A judge’s striking the New York state education requirements is a significant victory for parents and children of yeshivah and other private schools. But the battle over educational freedom is far from over.
The new requirements were rolled out at the end of 2018 by New York State Education Commissioner MaryEllen Elia. They prescribed the inclusion of specific courses and a minimum number of hours of instruction for each course.
Private school students in the state have long been legally required to receive an education that is “substantially equivalent” to that of public school students. The new requirements proposed to delineate how the substantial equivalence requirement is fulfilled. In addition to the courses and instruction hours, the guidelines put the schools under the purview of local school authorities (LSA), requiring the LSAs to visit schools to initiate reviews of the curriculum.
The Education Department has the power to make legally binding rules, but these must go through a specific rulemaking process, including publishing the proposed rule, giving time for public comment, and having a public hearing and vote by the state Board of Regents.
Yeshivos, Catholic schools and independent private schools filed suit, arguing that these guidelines are a circumvention of the legal rulemaking process in addition to violating First Amendment principles, while the state argued that the guidelines merely interpreted the existing law.
The private schools were at first seeking only a preliminary injunction to prevent the guidelines from taking effect while Judge Christina Ryba reviewed the case. But Ryba struck the guidelines quickly and completely, dispensing with the need for injunctions.
“The mandatory language dictating when the reviews will begin coupled with the language that insists that ‘all’ schools will be visited as part of the process constitute clear rules and are not merely ‘interpretive statements which in themselves have no legal effect but are merely explanatory,’” Ryba wrote in her ruling. Therefore, “the new guidelines are ‘rules’ that were not implemented in compliance with the [State Administrative Procedure Act] and are hereby nullified.”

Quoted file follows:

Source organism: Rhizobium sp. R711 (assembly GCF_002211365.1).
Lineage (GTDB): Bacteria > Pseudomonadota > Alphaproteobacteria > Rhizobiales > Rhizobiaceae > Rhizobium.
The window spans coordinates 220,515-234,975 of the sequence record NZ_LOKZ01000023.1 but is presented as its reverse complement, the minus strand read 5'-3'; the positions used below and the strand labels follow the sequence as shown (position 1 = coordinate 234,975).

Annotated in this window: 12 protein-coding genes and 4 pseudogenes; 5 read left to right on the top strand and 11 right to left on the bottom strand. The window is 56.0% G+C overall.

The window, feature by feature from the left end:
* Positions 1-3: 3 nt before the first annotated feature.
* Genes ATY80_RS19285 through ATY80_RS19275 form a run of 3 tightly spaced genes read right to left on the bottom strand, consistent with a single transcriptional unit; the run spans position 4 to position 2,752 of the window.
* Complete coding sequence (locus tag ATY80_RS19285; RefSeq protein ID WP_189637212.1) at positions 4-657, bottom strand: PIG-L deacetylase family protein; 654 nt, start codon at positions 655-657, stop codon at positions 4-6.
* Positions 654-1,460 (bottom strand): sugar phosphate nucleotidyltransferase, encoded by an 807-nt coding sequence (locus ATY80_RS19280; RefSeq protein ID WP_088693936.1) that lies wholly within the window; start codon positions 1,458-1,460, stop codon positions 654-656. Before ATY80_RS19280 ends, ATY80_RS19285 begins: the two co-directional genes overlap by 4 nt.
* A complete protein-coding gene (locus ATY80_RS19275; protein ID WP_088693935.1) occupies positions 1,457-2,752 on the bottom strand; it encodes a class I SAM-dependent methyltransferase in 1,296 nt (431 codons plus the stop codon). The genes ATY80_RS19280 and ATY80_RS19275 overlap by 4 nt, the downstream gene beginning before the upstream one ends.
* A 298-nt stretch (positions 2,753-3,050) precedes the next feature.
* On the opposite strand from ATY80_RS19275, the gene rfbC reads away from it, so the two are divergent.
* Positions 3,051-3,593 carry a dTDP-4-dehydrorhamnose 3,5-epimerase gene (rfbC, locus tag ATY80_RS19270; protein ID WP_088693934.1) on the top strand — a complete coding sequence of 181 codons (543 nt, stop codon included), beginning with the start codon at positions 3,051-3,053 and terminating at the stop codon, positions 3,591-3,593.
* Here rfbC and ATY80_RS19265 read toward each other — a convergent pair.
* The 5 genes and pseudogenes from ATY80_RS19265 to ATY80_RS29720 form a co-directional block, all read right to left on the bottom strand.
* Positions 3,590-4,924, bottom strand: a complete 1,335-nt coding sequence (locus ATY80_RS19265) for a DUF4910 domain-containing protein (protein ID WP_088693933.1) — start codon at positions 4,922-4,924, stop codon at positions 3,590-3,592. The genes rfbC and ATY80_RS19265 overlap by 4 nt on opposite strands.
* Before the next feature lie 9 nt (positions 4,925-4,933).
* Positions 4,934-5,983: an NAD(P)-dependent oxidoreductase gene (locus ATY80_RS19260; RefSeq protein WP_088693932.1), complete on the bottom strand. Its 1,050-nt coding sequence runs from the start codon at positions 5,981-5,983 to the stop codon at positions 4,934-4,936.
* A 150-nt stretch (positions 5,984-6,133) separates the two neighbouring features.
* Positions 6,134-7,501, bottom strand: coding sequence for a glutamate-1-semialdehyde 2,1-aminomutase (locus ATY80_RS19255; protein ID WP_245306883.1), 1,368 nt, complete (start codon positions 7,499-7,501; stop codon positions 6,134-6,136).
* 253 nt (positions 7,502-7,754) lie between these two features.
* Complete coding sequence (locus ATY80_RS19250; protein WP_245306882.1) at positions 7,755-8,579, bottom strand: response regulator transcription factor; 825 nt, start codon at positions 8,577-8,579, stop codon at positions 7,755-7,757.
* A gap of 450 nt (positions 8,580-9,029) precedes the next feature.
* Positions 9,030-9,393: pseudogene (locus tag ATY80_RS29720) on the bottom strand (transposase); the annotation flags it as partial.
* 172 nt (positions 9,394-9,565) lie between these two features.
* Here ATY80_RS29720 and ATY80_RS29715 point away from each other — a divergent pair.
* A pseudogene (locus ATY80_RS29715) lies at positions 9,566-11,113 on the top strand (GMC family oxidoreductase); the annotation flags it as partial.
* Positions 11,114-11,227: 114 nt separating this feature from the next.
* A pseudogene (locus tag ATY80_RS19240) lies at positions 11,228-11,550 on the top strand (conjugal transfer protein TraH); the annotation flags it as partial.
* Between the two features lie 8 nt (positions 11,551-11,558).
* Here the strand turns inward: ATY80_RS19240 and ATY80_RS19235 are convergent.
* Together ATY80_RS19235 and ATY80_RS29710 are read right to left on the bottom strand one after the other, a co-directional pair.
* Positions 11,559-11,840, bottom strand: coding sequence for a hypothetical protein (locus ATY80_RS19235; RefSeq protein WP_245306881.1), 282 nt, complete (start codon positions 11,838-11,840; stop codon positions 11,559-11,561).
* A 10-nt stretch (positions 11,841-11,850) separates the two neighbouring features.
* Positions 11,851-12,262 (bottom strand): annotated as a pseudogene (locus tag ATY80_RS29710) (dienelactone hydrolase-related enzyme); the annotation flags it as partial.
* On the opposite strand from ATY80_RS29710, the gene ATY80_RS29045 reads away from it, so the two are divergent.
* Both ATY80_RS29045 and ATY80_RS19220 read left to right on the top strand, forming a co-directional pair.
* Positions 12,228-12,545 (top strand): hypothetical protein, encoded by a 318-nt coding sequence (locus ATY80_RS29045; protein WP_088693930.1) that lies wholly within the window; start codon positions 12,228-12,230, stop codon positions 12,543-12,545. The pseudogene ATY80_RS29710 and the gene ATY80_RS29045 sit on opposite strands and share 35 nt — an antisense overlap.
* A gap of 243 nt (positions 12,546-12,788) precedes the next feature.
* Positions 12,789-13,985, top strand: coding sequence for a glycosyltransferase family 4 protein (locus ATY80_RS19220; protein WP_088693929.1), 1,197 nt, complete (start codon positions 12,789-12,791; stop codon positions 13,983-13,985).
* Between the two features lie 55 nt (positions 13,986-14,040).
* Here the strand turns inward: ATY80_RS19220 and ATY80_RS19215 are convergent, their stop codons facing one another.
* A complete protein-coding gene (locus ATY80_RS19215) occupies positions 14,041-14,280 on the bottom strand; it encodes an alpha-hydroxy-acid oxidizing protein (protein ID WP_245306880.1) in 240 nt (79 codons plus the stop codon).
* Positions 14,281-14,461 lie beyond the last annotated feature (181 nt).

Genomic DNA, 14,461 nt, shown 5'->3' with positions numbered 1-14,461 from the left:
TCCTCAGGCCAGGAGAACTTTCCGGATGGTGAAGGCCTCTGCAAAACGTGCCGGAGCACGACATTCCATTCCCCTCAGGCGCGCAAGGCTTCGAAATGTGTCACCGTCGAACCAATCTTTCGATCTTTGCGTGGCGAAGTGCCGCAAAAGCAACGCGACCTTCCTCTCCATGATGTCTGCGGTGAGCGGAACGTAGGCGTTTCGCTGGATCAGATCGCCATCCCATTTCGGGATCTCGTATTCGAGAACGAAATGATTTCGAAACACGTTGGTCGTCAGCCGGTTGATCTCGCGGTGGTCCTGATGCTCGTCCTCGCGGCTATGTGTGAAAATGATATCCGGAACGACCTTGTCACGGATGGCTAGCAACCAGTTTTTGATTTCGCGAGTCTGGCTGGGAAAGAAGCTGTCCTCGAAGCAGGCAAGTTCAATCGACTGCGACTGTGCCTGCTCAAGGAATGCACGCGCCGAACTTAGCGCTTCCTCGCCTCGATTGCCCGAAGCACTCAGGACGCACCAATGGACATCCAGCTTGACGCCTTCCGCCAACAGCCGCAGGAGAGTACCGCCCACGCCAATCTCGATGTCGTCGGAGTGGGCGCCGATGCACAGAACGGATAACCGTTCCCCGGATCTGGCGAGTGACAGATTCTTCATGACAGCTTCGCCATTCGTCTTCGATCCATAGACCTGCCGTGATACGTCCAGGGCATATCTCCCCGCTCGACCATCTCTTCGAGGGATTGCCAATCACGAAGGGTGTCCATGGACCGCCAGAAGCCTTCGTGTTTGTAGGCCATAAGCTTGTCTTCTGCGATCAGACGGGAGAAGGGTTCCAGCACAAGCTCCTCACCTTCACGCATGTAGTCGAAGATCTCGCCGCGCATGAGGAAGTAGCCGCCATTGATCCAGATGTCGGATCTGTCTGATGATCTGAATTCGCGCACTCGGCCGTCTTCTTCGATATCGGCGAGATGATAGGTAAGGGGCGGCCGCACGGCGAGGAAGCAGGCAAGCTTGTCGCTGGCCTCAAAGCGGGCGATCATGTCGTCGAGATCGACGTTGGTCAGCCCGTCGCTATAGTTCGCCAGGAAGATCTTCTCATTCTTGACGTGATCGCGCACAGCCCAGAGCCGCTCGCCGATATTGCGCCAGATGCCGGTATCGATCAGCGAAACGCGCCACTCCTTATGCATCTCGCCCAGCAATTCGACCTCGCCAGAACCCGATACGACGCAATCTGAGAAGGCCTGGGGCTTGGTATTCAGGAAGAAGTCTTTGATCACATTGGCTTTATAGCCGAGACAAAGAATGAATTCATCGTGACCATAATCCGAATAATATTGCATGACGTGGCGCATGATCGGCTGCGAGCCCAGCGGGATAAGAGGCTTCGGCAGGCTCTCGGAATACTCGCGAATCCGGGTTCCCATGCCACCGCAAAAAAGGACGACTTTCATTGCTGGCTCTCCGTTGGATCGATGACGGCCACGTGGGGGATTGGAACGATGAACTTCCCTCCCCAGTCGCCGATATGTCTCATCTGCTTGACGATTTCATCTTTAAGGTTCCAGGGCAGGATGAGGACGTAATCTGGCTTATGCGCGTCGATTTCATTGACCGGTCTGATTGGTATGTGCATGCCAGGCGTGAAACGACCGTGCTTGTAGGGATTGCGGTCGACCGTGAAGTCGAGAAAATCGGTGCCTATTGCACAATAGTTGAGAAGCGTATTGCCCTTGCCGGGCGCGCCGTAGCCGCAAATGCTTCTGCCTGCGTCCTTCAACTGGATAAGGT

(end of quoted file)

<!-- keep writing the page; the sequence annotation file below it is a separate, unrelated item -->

Since she correctly found that the guidelines violated the rulemaking process, Ryba did not address the underlying constitutional questions.
The ruling was hailed by private schools, including yeshivah groups, across the state. But there is still a long road ahead in the battle over parents’ rights to have their children educated as they see fit.
Education Department spokeswoman Emily DeSantis told Hamodia that the Department is “reviewing the court’s decision and will determine the appropriate next steps.” The Department may appeal the court ruling — though it may decide to forgo that option, as the guidelines appear to be a blatant end run around the legal rulemaking process. The Legislature may choose to enact these guidelines as legislation. But the most likely scenario is that the Department will seek to re-impose the guidelines — perhaps somewhat modified — under the rulemaking process.
These guidelines, or anything resembling them, should be enough to frighten any yeshivah parent.
The state’s true mindset was revealed during oral arguments when its attorney, C. Harris Dague, said that “education for the voiceless child being conscripted at their parents’ will to what they want is so important …”
It is shocking to hear a state attorney in a free society speak of parents’ choice to educate their children as they see fit, under their own religious or moral codes or personal preferences, as “conscripting” their children. As Avi Schick, who argued the case for the yeshivos, told Hamodia, “Parents love, educate, raise and nurture their children. It’s the state that is trying to conscript the children into a classroom where a public school curriculum is taught, even though their parents chose otherwise.”
Moreover, Dague said specifically with regard to arts and theater — courses which many Orthodox Jewish parents find objectionable — that yeshivah students have to comply with all course requirements and that schools could not choose simply to ignore the arts and theater requirements.
Unlike fundamental subjects like English and math, no one can argue that there is anything essential about arts and theater, and a demand for the teaching of these subjects, along with the number of hours being demanded for secular studies in general, illustrates how these guidelines represent not merely a desire for basic education for each student but a complete state takeover of the yeshivah secular studies curriculum.
Nothing less is at stake as the Department decides on its “next steps.”